The lion kingdom's attempt to extend the range of its flash extension cord dried out & broke after 2 years. That cable was a pain anyway. In the interest of reliability, a cheap radio set seems necessary.
Maybe something home made could be smaller. The transmitter on this one has an A23 battery & the receiver has 2 AA's. Hauling more batteries is a pain. It uses 433Mhz. The flash & camera already have power. Lions just want to turn on the flash & camera without having to turn on a separate radio set. The cable was simple.
Unfortunately, there's no power in the hot shoe. It would need a separate cable going to the camera's mane board. A separate battery & power switch is the simplest solution. Given the low cost, lions would just stick with the commercial chinese radio set.
The only way lions could envision improving on that is by boosting a single battery or using a lipo. It's unbelievable that camera gear still doesn't use modern lipos. A 1/250 flash sync isn't hard to do with an ISM radio. Another advantage to hacking it is to learn enough about the TTL protocol to convert an antique flash to TTL. The hacked antique would require buying another hot shoe adapter if the cable system was adapted to wireless, so from a cost perspective, it doesn't matter.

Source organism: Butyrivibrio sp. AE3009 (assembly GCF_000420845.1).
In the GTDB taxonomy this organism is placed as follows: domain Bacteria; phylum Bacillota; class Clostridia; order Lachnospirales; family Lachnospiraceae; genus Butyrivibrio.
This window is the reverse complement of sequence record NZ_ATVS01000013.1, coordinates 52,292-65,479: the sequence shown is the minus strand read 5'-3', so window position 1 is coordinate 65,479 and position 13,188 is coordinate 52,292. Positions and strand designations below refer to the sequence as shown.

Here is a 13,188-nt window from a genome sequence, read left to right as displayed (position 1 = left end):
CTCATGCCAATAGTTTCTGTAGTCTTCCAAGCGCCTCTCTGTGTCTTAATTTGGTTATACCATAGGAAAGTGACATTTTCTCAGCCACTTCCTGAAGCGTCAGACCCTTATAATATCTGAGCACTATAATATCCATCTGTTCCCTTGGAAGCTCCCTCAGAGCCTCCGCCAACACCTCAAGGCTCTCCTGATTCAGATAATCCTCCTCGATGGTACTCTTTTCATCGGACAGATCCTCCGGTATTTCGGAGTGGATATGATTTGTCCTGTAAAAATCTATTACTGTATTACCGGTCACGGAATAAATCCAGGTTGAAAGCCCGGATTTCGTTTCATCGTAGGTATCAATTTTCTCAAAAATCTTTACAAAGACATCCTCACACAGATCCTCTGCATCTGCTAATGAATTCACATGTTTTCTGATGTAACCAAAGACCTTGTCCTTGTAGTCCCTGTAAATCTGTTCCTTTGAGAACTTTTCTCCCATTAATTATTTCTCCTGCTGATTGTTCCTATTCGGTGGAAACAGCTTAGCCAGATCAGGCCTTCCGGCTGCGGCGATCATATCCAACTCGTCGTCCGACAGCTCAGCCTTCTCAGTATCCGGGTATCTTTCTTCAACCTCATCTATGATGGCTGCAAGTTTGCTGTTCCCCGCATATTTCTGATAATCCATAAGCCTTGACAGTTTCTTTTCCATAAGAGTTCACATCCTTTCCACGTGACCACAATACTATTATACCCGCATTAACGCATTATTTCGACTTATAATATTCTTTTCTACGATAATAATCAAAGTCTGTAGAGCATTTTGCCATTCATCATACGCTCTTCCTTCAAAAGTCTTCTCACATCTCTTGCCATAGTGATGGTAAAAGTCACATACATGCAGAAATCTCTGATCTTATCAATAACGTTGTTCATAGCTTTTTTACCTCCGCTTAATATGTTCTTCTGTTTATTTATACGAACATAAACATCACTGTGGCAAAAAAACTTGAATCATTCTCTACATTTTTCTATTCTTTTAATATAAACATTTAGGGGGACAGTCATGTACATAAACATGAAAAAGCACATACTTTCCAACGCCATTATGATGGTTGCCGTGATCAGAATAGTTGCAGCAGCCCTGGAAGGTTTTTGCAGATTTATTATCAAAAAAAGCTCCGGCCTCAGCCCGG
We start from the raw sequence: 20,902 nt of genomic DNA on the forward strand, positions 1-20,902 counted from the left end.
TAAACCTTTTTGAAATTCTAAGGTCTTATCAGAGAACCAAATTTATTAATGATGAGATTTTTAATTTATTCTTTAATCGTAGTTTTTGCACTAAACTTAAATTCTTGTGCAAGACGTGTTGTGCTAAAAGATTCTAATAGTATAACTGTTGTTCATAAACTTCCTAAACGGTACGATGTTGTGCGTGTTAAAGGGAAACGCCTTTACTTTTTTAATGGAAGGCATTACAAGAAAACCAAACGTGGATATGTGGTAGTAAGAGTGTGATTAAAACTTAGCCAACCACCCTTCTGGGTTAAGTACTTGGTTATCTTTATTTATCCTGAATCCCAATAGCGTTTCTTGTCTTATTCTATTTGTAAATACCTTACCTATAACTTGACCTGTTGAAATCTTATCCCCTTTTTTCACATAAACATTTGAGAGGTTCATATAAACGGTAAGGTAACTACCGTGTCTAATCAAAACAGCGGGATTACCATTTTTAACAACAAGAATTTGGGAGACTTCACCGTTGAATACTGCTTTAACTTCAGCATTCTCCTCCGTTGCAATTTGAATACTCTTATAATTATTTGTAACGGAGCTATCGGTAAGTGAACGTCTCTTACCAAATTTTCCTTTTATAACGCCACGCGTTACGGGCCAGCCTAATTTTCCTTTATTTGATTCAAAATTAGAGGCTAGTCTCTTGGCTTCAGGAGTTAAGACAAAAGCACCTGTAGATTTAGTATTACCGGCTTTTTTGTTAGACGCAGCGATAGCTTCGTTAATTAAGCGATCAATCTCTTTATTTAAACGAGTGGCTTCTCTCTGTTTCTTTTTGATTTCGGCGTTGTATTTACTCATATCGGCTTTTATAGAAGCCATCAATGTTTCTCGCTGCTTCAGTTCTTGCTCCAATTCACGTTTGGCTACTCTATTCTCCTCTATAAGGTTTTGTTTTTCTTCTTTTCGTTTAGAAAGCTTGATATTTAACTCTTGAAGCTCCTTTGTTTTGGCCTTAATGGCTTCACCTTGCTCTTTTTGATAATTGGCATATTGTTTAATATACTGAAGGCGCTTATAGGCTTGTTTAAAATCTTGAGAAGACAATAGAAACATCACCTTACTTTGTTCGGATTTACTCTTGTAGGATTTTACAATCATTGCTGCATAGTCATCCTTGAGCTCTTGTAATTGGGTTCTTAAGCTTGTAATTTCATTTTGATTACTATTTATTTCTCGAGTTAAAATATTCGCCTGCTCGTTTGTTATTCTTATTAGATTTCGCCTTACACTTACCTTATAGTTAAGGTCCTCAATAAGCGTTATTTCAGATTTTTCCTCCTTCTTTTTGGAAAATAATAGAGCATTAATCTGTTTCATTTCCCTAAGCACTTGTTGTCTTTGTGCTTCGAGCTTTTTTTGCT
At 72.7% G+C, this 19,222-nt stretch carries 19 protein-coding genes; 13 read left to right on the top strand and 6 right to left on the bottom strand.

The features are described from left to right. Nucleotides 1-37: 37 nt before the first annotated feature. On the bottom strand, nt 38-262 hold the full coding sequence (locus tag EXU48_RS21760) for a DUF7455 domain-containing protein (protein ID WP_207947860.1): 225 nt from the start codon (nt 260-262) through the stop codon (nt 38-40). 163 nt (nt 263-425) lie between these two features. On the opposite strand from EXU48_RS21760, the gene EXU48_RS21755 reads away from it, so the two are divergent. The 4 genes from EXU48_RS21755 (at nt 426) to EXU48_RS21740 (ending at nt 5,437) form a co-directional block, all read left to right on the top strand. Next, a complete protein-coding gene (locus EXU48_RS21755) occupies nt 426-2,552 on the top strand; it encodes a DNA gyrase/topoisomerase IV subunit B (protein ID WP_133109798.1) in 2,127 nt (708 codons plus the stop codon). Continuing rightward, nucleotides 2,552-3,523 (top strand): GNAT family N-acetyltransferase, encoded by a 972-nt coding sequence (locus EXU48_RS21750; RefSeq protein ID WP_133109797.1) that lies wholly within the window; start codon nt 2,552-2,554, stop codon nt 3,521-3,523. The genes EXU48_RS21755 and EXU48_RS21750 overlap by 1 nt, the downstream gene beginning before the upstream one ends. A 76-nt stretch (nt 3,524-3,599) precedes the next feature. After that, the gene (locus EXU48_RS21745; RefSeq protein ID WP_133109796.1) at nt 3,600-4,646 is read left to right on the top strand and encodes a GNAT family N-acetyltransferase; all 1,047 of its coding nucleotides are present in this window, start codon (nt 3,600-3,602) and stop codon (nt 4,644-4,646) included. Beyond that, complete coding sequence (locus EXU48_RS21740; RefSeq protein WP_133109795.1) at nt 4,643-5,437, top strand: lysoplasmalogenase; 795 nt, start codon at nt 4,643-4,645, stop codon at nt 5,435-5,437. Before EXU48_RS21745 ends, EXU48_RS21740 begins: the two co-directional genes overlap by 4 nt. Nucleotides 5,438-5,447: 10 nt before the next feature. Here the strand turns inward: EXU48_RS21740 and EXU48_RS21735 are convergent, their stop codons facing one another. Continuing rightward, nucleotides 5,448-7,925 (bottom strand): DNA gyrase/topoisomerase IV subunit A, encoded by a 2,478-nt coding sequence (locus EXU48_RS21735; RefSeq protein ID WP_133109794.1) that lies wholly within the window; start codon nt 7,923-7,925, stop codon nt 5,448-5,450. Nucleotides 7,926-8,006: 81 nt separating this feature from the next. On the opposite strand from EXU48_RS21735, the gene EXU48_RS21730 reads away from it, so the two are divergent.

So the Neewer radios are absolutely worthless. They have only 1 pin on the transmitter even though the receiver has 5 pins, so they don't support TTL, high speed, or focal length. It seems there are no radios which support encapsulating the full wired signal & it just requires a new flash with a built in radio or which supports pre flashes.
Reviewing some notes on the Powershot G3 & EOS 50.
This document was from 2014 & covers the electrical signals. The G3 was from 2002 & the EOS 50 was from 1995. Animals just don't reverse engineer flash protocols anymore. It seems to be a very complicated protocol at 100kbaud. 1 key is the clock signal for the next byte reads back the response to the previous byte. The response is delayed by 1 byte or by indicating busy.
Directly forwarding all 5 signals would not be possible over a radio. It would require 5 channels, 200kbit per channel, 5us latency to replicate the signals without error correction. The best bet is to bake all the command responses in the transmitter & only send 4 commands over the air: set power, set focal length, fire, get status. The status would have to be prefetched between camera commands.
A video just covers the IR protocol.